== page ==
I guess we should give Kermit Gosnell’s lawyer, Jack McMahon, a bit of leeway. It can’t be easy having to defend the man responsible for such atrocities. The defense strategy that McMahon has chosen to play, however, is not only laughable, but also insulting. Gosnell and his defense team have chosen to play the race card.
According to McMahon, however, there simply was no “house of horrors,” as alleged in the grand jury report and media; the defending attorney spat out that phrase with theatrical disgust. Rather, McMahon — a distinct-looking character with a jaw set like a bulldog and a bald freckled head that works up to a shade of crimson while passionately making his case — tried to recast the alleged murderer as an imperfect doctor dedicated to serving poor people in his “urban” community.
After reminding jurors about the legal presumption of innocence, McMahon revealed his main theme: Gosnell, he said, a black man, is a victim of an “elitist, racist prosecution.”
The majority of the jurors are black.
… He said: “[This is a] elitist, racist prosecution! That’s what it is! This black man is being [tried] because of who he is and where he works!”
It’s interesting, considering that McMahon himself has apparently dabbled in some racism himself:
In 1997, McMahon — then a prosecutor — unsuccessfully challenged former D.A. Lynne Abraham for District Attorney. Shortly after he announced his candidacy, a controversial video surfaced wherein he was seen teaching lawyers questionable techniques for gaming the jury-selection process by using race as a criterion.
“The blacks from the low-income areas are less likely to convict,” McMahon said in the video. “I understand it. It’s an understandable proposition. There’s a resentment for law enforcement. There’s a resentment for authority. And as a result, you don’t want those people on your jury.”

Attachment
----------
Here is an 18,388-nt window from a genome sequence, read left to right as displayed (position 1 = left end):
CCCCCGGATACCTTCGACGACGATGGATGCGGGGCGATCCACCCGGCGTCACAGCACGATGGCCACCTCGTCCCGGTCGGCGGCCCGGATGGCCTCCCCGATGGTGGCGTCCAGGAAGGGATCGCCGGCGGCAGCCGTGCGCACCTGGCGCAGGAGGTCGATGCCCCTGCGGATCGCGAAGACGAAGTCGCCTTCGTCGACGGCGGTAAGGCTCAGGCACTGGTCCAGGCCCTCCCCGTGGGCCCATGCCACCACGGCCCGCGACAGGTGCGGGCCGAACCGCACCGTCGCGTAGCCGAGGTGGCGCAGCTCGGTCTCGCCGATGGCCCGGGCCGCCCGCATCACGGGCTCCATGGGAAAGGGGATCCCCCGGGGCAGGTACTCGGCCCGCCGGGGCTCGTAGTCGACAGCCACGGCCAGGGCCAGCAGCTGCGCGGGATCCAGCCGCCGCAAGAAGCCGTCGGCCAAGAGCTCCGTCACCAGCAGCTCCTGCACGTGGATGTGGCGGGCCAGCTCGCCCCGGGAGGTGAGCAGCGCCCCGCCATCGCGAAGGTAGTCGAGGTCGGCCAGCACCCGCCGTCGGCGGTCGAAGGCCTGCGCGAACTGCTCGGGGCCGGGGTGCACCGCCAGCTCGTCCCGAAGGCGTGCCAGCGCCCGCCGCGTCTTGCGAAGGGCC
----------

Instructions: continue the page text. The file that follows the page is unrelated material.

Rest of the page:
Of course, the claims of racism towards the prosecution are ridiculous. Denying the truth of the horrors that took place under Kermit Gosnell’s “care” is unbelievable. Gosnell has documented violations going as far back as 1989. Patients of Gosnell’s were injured, infected with STDs, and, tragically, even killed. He was found to have performed illegal late-term abortions, and his clinic was found by investigators to be decrepit and disgusting, with blood and feces on the floors, and blood-stained blankets. One of the most grisly discoveries by authorities was the rows of jars filled with the feet of babies. There were even more jars, frozen, filled with decapitated babies. Worst of all were the babies, at least seven, who were born alive and then murdered according to staff witnesses.
These are all facts. It’s not a conspiracy theory born of a racist prosecution.
In fact, the real racists in this case were the ones working in Gosnell’s clinic, including Gosnell himself. Gosnell’s employees have said themselves that white women received far better care than women who were minorities, or poor. And disgustingly, that’s exactly the excuse Gosnell’s defense attorney is using for his appallingly poor level of care: the clinic was in a poor neighborhood, servicing mostly minorities, so he shouldn’t be expected to give quality medical care.
This lawyer is accusing the prosecution of racism, going so far as to call it a “lynching,” yet is claiming that Gosnell’s terrible clinic – the blood on the floors, the STDs, the women who had their cervices torn, who had to have their intestines removed and go through hysterectomies, the women killed – all of that is acceptable, because he was practicing in a poor, minority neighborhood, where people apparently shouldn’t expect stellar care.
So, who exactly is it that’s the real racist here?